Artificial intelligence, augmented reality and 5G are just a few of the hot topics for 2018 — but the bigger question is, how do you tie all these together into a cohesive IT strategy?
After finding myself in discussions about AI with non-techie family members and friends over the holidays, I realized just how pervasive it’s becoming. Indeed, Cherlynn Low writes in Engadget that 2017 laid the foundation for “faster, smarter AI” in 2018.
AI will permeate all industries — and most areas of our lives. “Rather than focusing on one goal, like mastering a game or communicating with humans, AI is starting to make an appearance in almost every new platform, app, or device, and that trend is only going to accelerate in 2018,” writes Jayson DeMers in a blog on Forbes.
A recent Gartner survey found that 59 per cent of organizations are still gathering information to build their AI strategies, while the remainder have made progress in piloting or adopting AI solutions. Gartner says over the next few years “every app, application and service will incorporate AI at some level.”
Then there’s AR. While the Pokémon Go craze has died down, augmented reality is proving to be more popular than virtual reality — at least for now. In part, this is because AR is more accessible and affordable than virtual reality. After all, users can access AR apps directly on their mobile phone — no fancy equipment required.
We are, however, starting to see a new generation of AR glasses come to market — though these are targeted at specialized commercial applications rather than consumers.
These trends will be supported by 5G devices and networks, which will be almost 10 times faster than 4G. While the technology isn’t expected to make its official debut until 2020 (though some say 2019), wireless carriers will be conducting trials this year.
And all eyes will be on the 2018 Winter Olympics in PyeongChang, South Korea — not only to witness athletic achievements, but to see if its “transformative mobile network” delivers on the promise of 5G.
5G will be necessary for the advancement of AI, since it requires faster bandwidth (you wouldn’t want latency in a driverless car, for example, when dealing with potential collision situations). All of the previously mentioned trends require faster bandwidth, which is why 5G is so critical: It will power everything from driverless cars to smart cities.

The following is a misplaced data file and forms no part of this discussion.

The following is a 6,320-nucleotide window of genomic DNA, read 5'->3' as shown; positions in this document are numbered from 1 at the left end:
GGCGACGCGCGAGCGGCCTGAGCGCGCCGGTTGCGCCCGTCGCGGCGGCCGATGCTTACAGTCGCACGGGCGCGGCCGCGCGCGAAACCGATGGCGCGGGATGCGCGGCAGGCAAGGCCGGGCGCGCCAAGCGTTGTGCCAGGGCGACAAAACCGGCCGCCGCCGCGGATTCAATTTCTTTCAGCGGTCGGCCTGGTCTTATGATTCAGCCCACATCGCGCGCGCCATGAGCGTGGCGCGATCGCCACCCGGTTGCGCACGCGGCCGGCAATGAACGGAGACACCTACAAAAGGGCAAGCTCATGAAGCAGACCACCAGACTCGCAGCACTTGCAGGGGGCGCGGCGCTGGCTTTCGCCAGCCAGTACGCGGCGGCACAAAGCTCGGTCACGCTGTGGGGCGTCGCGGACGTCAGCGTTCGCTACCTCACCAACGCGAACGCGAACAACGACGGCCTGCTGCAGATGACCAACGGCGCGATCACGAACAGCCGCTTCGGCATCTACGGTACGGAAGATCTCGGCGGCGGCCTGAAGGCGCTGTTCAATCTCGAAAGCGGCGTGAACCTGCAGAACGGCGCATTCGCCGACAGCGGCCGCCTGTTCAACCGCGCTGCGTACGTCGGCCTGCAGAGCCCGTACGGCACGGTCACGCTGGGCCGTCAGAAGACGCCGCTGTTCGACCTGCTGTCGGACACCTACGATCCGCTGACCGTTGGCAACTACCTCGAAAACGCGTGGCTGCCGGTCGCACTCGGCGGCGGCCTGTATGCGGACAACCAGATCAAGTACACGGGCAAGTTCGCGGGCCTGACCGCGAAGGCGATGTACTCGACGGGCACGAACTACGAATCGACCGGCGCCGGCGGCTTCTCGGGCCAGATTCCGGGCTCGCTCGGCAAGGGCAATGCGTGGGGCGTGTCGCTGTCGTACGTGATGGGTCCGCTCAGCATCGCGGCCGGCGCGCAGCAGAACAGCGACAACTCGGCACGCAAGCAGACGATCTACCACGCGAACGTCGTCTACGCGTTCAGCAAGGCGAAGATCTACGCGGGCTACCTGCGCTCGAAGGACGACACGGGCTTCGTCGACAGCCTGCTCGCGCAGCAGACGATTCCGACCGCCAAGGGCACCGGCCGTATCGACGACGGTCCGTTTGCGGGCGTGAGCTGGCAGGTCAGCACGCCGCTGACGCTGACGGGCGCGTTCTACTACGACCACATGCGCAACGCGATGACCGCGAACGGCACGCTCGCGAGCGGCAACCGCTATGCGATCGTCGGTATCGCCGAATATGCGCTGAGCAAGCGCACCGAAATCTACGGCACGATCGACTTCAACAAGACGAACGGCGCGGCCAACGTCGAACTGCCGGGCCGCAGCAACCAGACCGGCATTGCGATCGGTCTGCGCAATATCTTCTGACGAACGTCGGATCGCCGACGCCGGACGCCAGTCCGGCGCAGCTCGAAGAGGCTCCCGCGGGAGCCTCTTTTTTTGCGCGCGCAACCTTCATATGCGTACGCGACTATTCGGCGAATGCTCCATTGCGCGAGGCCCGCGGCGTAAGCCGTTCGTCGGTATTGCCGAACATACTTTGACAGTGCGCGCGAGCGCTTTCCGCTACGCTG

“With 5G, wireless carriers envision an era of incredibly fast speeds that let smartphone users download a movie in less than five seconds — roughly 100 times faster than the current network technology, 4G,” writes Brian Chen in the New York Times. “Even more important, 5G is expected to greatly reduce latency to let devices communicate with each other with extremely fast response times.”
But this can all seem rather overwhelming to IT pros. Which technologies should you incorporate into your strategy, and how?
Deloitte sums it up well in its annual tech trend report: “It’s all CIOs can do to keep up with each new disruptive technology — blockchain, cognitive, digital reality — and incorporate them into specific organizational domains. But there’s a better way to understand and use today’s profound changes: to see these technological forces as complementary, working in harmony.”
Deloitte calls this the “symphonic enterprise,” and recommends moving beyond vertical or horizontal approaches to new technology: “Ideally, strategy, technology, and operations should work together, in harmony, across domains and boundaries.”